Learning from lifers: sentencing reforms based on empirical evidence
A January 2013 CDCR study finds that “lifers recidivate at markedly lower rates than those who serve determinate sentences.” While this is not necessarily surprising to criminal justice stakeholders, it does raise a data-driven reason for pursuing sentencing reform.
From 1917 to 1976, California employed an indeterminate sentencing scheme whereby convicted individuals received life sentences subject to evidence of their rehabilitation (“lifers”). In July 1976, California passes the Determinate Sentencing Law (DSL), which eliminated rehabilitation as a goal of sentencing in favor of a scheme that emphasized specified periods of incarceration.
Both sentencing schemes received significant criticism due to inherent flaws. Indeterminate sentencing resulted in longer and longer periods of incarceration as politically motivated officials continually denied parole regardless of evidence that they were no longer a threat to society. In fact, historically state Governors denied the release of 90% of lifers who have been found suitable for parole by a panel of law enforcement experts. These decisions are often steeped in emotionally charged public sentiment and result in racial and economic disparities.
Determinate sentencing on the other hand, includes no rehabilitation requirement and releases inmates regardless of their safety risk. This reduces any impetus for the prison system to provide programming or for inmates to participate in any programming offered. The model simply requires individuals to wait our their sentence in prison, and has resulted in high recidivism rates (52% returning to prison for new convictions within 3 years, compared to 5% for lifers).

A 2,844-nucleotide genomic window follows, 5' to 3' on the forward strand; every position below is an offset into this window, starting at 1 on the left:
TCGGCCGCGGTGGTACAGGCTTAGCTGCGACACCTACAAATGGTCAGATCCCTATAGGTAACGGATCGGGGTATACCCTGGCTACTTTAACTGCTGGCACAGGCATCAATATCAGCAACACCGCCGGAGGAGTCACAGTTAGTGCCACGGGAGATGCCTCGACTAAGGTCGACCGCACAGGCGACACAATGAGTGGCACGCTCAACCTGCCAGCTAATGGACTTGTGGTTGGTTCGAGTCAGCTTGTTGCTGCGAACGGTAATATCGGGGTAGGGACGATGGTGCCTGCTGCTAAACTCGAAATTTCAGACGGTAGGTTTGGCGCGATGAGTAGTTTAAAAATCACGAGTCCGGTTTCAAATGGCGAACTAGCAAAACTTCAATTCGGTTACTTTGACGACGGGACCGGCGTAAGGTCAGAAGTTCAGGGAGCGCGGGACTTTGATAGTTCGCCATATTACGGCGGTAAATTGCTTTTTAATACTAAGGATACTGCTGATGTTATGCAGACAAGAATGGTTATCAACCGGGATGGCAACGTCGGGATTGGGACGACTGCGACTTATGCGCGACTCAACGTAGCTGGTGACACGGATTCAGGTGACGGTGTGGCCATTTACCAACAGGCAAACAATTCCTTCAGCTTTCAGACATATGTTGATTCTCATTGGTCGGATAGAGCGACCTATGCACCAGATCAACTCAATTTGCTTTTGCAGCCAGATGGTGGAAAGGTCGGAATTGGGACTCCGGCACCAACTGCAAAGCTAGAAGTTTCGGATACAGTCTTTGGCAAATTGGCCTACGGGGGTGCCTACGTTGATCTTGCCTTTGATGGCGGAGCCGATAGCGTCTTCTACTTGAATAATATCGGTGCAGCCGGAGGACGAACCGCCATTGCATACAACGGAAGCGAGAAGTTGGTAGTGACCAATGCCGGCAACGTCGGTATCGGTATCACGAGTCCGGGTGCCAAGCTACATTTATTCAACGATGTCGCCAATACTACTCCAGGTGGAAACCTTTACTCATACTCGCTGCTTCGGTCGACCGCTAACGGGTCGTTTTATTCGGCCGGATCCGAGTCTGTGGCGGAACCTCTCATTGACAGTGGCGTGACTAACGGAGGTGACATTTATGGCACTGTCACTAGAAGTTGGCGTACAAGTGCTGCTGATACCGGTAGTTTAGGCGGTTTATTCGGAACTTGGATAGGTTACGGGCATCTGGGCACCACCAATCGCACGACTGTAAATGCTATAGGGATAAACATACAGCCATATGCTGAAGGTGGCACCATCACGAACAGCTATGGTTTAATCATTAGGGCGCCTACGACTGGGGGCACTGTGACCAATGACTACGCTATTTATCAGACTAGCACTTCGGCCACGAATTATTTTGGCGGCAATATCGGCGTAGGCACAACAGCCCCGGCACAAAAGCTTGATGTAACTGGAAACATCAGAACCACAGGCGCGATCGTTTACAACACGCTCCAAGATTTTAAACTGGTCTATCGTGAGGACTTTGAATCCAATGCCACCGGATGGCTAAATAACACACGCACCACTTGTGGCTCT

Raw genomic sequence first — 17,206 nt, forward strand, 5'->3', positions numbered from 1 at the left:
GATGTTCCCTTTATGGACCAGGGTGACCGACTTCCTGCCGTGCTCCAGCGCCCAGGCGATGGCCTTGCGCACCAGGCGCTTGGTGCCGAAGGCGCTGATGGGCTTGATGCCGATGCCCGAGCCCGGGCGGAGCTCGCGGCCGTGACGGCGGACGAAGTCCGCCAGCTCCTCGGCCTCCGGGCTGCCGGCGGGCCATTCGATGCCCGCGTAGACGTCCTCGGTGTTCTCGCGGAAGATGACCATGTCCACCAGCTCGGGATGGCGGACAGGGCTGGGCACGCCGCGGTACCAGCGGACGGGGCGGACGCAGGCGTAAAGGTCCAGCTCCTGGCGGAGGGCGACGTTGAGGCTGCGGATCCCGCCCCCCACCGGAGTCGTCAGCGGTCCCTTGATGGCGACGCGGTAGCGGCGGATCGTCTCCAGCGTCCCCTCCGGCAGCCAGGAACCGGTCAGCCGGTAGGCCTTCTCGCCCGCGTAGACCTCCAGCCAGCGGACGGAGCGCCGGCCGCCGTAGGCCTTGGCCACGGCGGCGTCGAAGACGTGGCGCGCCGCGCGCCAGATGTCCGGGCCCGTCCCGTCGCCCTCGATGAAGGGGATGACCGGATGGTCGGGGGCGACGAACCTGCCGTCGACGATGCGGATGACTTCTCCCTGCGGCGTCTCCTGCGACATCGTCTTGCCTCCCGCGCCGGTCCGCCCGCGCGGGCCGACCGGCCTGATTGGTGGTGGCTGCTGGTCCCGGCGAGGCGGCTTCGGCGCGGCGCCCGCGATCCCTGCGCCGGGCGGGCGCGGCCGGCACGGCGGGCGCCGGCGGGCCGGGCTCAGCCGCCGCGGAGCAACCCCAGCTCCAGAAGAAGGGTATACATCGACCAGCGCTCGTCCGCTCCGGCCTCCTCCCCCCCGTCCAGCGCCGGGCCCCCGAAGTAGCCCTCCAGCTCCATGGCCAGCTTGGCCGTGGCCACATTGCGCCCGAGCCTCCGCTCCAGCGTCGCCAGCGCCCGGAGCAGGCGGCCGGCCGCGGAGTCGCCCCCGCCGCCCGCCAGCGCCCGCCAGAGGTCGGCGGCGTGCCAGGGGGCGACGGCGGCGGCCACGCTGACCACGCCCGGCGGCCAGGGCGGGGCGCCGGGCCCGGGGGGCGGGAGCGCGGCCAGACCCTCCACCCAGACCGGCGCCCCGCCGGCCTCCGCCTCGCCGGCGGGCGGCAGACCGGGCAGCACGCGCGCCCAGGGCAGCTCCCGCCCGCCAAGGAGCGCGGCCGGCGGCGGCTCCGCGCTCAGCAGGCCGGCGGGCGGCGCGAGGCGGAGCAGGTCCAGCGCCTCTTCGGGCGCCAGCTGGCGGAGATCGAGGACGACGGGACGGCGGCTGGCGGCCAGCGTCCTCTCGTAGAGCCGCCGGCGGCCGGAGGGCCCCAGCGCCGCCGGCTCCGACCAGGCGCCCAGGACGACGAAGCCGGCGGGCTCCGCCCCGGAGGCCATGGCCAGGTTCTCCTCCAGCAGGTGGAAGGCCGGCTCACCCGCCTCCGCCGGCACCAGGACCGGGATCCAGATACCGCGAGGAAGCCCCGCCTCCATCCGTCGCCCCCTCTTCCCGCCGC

In addition, California has passed several sentencing enhancements that compound these problems. For example, the state’s three-strikes law has received constant criticism for prompting the unnecessary incarceration of hundreds of low-level offenders and exacerbating prison overcrowding. Proposition 36 (2012) amended three-strikes to reduce this unintended consequence, mandating that the third strike be for a violent or serious felony. However, many second strikers continue to serve longer sentences for low-level crimes and as my CJCJ colleague Lizzie Buchen points out, longer sentences do not necessarily promote public safety. Again, these punitive sentencing enhancements are often driven by public fear sparked by one-time events, rather than empirical study.
In 2013, the state prison system is overcrowded and under federal court order to reduce its population and provide constitutionally mandated conditions of care. Research indicates that rehabilitation is best achieved through locally based programming that addresses underlying social and environmental criminogenic risk factors. Our continued criminalization of people based on a fear of what they might do perpetuates an unjust cycle of over incarceration. Californiamust engage in rational sentencing reforms that are attached to measureable public safety outcomes.
Posted in Blog, Sentencing
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